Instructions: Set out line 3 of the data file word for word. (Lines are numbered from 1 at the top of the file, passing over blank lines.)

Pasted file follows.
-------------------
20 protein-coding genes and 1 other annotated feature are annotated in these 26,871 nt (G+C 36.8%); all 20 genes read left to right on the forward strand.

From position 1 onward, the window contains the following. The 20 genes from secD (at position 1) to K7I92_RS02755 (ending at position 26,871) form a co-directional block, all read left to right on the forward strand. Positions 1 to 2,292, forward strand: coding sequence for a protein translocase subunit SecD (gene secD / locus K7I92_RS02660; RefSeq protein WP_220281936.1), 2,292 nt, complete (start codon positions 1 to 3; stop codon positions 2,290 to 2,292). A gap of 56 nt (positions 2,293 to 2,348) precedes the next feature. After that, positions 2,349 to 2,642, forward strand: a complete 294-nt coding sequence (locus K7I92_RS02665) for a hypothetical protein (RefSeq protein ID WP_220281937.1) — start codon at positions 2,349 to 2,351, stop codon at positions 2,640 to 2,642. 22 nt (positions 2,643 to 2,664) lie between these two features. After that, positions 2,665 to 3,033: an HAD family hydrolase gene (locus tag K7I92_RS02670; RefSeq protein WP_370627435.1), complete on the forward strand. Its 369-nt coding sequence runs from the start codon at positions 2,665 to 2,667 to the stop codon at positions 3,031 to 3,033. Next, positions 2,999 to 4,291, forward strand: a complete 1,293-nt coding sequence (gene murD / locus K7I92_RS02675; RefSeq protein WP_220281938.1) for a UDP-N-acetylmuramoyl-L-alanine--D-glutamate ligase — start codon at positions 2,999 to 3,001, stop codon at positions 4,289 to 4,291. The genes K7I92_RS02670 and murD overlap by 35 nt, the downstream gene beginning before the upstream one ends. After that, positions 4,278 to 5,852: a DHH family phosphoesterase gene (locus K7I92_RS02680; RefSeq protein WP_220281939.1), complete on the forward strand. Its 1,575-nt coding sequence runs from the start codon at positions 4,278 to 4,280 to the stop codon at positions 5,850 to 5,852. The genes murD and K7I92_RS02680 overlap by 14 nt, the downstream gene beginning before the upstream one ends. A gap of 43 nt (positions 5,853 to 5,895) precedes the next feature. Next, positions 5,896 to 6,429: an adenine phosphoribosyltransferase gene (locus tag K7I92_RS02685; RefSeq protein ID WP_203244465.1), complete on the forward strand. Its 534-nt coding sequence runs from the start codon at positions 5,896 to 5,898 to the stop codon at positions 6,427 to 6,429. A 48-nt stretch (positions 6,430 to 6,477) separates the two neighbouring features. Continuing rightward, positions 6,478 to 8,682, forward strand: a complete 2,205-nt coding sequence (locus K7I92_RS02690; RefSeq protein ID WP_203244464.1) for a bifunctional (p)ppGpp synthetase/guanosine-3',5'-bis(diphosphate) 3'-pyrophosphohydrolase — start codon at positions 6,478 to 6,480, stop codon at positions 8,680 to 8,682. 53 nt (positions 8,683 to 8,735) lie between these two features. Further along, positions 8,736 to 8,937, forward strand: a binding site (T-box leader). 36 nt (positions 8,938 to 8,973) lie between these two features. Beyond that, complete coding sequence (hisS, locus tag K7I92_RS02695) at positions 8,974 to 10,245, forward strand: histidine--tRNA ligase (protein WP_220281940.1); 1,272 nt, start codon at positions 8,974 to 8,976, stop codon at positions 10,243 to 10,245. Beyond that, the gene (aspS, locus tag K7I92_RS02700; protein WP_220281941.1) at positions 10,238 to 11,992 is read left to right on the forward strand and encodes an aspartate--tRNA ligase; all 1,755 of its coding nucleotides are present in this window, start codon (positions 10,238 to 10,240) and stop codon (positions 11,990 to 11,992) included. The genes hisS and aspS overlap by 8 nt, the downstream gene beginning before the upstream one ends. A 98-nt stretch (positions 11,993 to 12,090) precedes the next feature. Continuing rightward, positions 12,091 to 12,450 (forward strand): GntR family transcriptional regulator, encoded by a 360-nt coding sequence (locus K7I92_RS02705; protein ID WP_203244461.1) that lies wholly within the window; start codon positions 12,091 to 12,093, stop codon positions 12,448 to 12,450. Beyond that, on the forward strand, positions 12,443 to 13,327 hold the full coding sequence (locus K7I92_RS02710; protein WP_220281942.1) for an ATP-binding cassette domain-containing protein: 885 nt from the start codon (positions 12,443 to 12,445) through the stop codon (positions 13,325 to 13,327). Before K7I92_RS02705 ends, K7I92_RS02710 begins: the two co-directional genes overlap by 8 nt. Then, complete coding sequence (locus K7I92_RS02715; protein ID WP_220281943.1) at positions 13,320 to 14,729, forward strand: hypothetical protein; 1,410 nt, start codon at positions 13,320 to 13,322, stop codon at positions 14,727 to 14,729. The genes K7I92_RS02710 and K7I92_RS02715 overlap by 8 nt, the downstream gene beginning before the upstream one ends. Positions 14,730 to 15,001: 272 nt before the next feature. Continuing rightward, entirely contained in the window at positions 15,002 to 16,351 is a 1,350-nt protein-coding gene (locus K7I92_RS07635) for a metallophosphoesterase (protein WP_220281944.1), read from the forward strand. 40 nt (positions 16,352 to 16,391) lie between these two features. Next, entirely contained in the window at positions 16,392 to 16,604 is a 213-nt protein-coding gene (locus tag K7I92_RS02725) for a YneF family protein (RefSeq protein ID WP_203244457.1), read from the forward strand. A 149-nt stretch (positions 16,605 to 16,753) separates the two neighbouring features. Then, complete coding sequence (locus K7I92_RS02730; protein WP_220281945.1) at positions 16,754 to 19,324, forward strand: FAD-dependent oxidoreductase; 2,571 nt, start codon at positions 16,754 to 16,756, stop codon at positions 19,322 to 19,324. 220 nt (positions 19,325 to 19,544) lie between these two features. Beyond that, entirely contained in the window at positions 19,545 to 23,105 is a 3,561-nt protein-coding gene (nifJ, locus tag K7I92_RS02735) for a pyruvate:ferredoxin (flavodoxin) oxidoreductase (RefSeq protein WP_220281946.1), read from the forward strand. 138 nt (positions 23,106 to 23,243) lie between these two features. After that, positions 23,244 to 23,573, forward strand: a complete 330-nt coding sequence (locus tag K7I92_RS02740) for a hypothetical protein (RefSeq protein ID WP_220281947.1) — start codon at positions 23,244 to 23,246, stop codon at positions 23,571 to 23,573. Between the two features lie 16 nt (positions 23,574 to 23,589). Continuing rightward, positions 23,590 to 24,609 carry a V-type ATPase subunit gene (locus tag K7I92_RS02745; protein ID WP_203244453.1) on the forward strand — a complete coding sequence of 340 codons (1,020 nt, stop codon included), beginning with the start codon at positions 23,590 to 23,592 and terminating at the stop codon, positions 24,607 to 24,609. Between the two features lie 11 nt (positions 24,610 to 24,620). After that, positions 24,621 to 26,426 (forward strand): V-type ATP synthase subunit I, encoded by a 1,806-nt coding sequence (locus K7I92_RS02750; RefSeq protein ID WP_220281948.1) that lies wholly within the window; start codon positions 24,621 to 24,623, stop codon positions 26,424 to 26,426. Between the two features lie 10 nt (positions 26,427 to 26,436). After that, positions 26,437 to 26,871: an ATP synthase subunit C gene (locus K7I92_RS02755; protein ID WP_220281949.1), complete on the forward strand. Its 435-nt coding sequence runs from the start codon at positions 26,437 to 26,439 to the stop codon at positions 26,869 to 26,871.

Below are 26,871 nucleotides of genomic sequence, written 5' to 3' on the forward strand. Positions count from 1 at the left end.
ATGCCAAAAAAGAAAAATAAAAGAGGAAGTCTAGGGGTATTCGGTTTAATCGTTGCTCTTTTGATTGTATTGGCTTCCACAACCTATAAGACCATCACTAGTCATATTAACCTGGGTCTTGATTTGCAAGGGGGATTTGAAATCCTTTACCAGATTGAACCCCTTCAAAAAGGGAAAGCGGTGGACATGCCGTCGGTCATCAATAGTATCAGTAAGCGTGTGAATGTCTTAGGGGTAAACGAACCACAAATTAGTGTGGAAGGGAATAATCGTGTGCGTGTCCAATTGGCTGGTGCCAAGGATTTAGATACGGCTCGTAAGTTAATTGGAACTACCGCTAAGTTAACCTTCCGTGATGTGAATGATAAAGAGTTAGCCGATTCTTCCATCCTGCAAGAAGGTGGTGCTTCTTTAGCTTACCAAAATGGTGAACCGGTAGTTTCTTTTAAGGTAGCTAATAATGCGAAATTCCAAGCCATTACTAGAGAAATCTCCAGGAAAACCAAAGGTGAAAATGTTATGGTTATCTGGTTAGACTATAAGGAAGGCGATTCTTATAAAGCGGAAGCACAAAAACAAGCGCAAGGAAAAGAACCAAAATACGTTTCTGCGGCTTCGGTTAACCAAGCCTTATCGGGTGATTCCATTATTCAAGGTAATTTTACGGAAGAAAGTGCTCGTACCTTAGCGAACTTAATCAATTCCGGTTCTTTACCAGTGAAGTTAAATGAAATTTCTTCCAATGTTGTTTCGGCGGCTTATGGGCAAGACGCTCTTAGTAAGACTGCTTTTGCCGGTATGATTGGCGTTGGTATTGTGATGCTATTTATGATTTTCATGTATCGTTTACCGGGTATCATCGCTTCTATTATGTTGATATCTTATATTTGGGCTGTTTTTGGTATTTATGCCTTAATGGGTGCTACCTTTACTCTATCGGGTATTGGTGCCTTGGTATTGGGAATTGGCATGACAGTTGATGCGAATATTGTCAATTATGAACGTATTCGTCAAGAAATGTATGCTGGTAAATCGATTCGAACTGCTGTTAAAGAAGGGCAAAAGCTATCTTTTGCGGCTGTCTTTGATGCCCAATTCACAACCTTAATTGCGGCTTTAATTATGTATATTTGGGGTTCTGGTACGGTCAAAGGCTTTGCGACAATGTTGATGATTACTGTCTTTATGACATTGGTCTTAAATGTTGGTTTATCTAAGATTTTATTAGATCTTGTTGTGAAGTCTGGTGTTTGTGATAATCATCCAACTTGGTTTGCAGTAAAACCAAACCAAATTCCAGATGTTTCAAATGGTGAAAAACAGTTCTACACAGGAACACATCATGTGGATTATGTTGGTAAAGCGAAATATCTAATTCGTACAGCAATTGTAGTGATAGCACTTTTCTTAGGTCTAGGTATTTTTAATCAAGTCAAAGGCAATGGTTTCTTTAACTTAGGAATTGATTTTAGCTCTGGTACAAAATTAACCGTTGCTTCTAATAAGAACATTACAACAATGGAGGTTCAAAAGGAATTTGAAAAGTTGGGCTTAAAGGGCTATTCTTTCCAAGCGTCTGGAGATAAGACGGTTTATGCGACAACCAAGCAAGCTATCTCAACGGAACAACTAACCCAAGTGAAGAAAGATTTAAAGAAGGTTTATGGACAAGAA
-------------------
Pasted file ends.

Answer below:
Below are 26,871 nucleotides of genomic sequence, written 5' to 3' on the forward strand. Positions count from 1 at the left end.